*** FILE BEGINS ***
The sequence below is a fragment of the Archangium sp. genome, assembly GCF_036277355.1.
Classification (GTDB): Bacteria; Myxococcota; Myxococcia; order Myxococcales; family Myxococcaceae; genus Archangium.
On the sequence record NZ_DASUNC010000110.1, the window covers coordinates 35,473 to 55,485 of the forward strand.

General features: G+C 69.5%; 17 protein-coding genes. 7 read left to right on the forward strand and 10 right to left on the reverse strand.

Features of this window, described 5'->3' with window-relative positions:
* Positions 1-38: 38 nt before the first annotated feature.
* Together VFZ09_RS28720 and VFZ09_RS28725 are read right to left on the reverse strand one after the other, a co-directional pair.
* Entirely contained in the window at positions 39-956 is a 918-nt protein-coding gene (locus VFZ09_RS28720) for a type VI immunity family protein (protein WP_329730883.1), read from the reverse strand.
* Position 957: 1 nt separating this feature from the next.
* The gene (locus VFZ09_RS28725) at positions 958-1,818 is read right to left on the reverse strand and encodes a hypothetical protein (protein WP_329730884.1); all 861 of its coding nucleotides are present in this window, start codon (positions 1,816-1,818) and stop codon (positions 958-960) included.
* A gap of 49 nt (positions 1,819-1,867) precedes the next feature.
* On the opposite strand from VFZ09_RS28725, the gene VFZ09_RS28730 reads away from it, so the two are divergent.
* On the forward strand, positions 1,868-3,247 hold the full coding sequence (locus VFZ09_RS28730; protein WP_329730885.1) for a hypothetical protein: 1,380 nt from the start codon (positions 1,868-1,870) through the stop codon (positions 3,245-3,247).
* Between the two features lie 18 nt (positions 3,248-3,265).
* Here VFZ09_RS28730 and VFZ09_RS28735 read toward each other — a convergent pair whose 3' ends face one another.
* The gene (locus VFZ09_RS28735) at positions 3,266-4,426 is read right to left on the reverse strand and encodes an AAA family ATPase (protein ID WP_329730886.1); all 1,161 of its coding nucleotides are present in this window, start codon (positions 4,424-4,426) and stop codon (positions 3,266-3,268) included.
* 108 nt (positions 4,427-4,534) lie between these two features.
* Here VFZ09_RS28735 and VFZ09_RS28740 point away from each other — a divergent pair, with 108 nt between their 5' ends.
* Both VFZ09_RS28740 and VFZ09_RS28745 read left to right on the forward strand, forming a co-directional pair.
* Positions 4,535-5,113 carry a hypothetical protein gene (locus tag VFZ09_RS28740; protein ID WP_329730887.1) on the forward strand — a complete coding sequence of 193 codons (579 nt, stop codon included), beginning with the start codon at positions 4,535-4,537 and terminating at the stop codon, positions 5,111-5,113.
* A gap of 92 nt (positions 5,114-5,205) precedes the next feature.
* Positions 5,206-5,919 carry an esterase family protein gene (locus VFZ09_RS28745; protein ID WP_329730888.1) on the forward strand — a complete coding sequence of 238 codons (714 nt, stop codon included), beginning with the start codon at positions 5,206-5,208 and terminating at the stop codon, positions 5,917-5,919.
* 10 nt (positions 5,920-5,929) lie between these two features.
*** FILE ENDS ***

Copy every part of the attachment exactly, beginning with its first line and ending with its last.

The sequence below is a fragment of the Archangium sp. genome, assembly GCF_036277355.1.
Classification (GTDB): Bacteria; Myxococcota; Myxococcia; order Myxococcales; family Myxococcaceae; genus Archangium.
On the sequence record NZ_DASUNC010000110.1, the window covers coordinates 35,473 to 55,485 of the forward strand.

General features: G+C 69.5%; 17 protein-coding genes. 7 read left to right on the forward strand and 10 right to left on the reverse strand.

Features of this window, described 5'->3' with window-relative positions:
* Positions 1-38: 38 nt before the first annotated feature.
* Together VFZ09_RS28720 and VFZ09_RS28725 are read right to left on the reverse strand one after the other, a co-directional pair.
* Entirely contained in the window at positions 39-956 is a 918-nt protein-coding gene (locus VFZ09_RS28720) for a type VI immunity family protein (protein WP_329730883.1), read from the reverse strand.
* Position 957: 1 nt separating this feature from the next.
* The gene (locus VFZ09_RS28725) at positions 958-1,818 is read right to left on the reverse strand and encodes a hypothetical protein (protein WP_329730884.1); all 861 of its coding nucleotides are present in this window, start codon (positions 1,816-1,818) and stop codon (positions 958-960) included.
* A gap of 49 nt (positions 1,819-1,867) precedes the next feature.
* On the opposite strand from VFZ09_RS28725, the gene VFZ09_RS28730 reads away from it, so the two are divergent.
* On the forward strand, positions 1,868-3,247 hold the full coding sequence (locus VFZ09_RS28730; protein WP_329730885.1) for a hypothetical protein: 1,380 nt from the start codon (positions 1,868-1,870) through the stop codon (positions 3,245-3,247).
* Between the two features lie 18 nt (positions 3,248-3,265).
* Here VFZ09_RS28730 and VFZ09_RS28735 read toward each other — a convergent pair whose 3' ends face one another.
* The gene (locus VFZ09_RS28735) at positions 3,266-4,426 is read right to left on the reverse strand and encodes an AAA family ATPase (protein ID WP_329730886.1); all 1,161 of its coding nucleotides are present in this window, start codon (positions 4,424-4,426) and stop codon (positions 3,266-3,268) included.
* 108 nt (positions 4,427-4,534) lie between these two features.
* Here VFZ09_RS28735 and VFZ09_RS28740 point away from each other — a divergent pair, with 108 nt between their 5' ends.
* Both VFZ09_RS28740 and VFZ09_RS28745 read left to right on the forward strand, forming a co-directional pair.
* Positions 4,535-5,113 carry a hypothetical protein gene (locus tag VFZ09_RS28740; protein ID WP_329730887.1) on the forward strand — a complete coding sequence of 193 codons (579 nt, stop codon included), beginning with the start codon at positions 4,535-4,537 and terminating at the stop codon, positions 5,111-5,113.
* A gap of 92 nt (positions 5,114-5,205) precedes the next feature.
* Positions 5,206-5,919 carry an esterase family protein gene (locus VFZ09_RS28745; protein ID WP_329730888.1) on the forward strand — a complete coding sequence of 238 codons (714 nt, stop codon included), beginning with the start codon at positions 5,206-5,208 and terminating at the stop codon, positions 5,917-5,919.
* 10 nt (positions 5,920-5,929) lie between these two features.